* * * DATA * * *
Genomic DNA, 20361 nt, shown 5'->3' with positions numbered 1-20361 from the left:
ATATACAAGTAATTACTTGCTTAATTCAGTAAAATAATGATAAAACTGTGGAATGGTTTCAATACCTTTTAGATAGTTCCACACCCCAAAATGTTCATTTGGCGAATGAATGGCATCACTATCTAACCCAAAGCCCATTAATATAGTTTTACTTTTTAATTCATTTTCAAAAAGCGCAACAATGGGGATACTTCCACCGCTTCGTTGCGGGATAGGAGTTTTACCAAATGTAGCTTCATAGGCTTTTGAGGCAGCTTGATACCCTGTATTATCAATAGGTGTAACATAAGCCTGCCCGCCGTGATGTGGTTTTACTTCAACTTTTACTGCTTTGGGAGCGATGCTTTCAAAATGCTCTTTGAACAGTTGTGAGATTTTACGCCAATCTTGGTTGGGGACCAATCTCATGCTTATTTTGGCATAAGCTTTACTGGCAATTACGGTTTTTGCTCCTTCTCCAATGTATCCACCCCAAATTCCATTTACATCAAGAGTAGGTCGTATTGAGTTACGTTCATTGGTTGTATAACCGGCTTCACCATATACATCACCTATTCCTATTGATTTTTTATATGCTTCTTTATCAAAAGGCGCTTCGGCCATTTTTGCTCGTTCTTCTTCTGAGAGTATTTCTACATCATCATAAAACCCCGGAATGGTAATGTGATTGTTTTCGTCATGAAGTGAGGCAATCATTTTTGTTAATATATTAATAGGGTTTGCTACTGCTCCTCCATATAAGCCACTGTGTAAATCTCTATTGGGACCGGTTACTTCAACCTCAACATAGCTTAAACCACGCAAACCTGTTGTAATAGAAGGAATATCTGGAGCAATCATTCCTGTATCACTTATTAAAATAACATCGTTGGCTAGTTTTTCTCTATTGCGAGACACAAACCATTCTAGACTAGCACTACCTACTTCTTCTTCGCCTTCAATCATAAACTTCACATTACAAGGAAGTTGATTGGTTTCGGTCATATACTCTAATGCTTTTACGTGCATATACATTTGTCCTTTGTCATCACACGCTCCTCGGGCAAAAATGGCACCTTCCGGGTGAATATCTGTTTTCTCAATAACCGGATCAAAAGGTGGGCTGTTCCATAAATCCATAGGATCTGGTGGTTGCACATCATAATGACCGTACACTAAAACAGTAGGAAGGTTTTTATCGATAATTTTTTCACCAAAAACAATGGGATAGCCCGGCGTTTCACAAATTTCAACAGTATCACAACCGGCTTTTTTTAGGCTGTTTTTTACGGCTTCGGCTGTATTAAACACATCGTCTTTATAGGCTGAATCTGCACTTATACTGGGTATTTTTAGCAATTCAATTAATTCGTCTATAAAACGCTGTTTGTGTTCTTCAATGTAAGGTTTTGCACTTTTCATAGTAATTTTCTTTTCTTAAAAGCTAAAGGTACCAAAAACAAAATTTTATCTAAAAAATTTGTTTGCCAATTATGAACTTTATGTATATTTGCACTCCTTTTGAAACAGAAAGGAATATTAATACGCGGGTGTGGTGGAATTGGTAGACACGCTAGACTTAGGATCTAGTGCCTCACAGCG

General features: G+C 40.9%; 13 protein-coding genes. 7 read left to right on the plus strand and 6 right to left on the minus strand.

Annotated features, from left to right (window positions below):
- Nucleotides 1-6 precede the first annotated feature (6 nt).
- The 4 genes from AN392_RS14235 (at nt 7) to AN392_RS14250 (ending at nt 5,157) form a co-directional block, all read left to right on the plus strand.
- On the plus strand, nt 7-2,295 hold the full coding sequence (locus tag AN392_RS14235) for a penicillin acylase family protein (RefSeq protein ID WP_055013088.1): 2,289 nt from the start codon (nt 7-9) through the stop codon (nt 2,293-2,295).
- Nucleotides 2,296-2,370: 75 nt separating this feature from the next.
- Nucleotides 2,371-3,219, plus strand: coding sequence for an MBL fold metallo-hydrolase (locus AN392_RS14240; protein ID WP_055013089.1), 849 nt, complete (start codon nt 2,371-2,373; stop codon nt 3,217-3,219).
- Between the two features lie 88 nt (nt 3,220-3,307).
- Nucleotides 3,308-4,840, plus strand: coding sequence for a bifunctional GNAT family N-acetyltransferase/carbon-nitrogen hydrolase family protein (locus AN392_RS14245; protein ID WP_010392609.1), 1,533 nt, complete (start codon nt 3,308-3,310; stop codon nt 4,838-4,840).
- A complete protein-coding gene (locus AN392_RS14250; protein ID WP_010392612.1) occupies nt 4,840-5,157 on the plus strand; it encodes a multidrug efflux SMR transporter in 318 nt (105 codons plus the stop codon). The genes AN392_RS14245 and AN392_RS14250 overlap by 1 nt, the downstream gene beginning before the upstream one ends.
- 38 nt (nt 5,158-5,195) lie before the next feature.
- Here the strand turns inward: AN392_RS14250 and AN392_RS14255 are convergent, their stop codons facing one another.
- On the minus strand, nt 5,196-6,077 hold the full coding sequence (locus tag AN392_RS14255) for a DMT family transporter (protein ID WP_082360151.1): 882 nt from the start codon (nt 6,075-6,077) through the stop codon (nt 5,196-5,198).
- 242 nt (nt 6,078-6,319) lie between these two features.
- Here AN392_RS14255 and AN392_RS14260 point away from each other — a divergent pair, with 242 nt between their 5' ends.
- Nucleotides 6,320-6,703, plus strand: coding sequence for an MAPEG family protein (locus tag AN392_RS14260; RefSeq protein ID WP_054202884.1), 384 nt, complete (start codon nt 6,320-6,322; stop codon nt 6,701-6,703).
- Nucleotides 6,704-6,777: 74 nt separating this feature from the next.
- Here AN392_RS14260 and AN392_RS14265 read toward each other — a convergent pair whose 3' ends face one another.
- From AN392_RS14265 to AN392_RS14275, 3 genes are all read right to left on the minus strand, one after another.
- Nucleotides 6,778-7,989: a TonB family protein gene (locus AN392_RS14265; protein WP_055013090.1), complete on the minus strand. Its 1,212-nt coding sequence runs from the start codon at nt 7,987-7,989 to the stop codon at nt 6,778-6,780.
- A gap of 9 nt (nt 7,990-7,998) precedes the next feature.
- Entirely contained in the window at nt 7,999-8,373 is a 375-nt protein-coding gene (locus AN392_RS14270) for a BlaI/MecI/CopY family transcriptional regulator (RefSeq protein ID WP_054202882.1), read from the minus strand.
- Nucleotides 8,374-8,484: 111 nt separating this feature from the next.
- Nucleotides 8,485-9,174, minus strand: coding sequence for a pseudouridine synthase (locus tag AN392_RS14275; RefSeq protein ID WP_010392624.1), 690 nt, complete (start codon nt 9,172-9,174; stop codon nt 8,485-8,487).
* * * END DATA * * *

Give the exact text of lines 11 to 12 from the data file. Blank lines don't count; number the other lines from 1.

- Nucleotides 3,308-4,840, plus strand: coding sequence for a bifunctional GNAT family N-acetyltransferase/carbon-nitrogen hydrolase family protein (locus AN392_RS14245; protein ID WP_010392609.1), 1,533 nt, complete (start codon nt 3,308-3,310; stop codon nt 4,838-4,840).
- A complete protein-coding gene (locus AN392_RS14250; protein ID WP_010392612.1) occupies nt 4,840-5,157 on the plus strand; it encodes a multidrug efflux SMR transporter in 318 nt (105 codons plus the stop codon). The genes AN392_RS14245 and AN392_RS14250 overlap by 1 nt, the downstream gene beginning before the upstream one ends.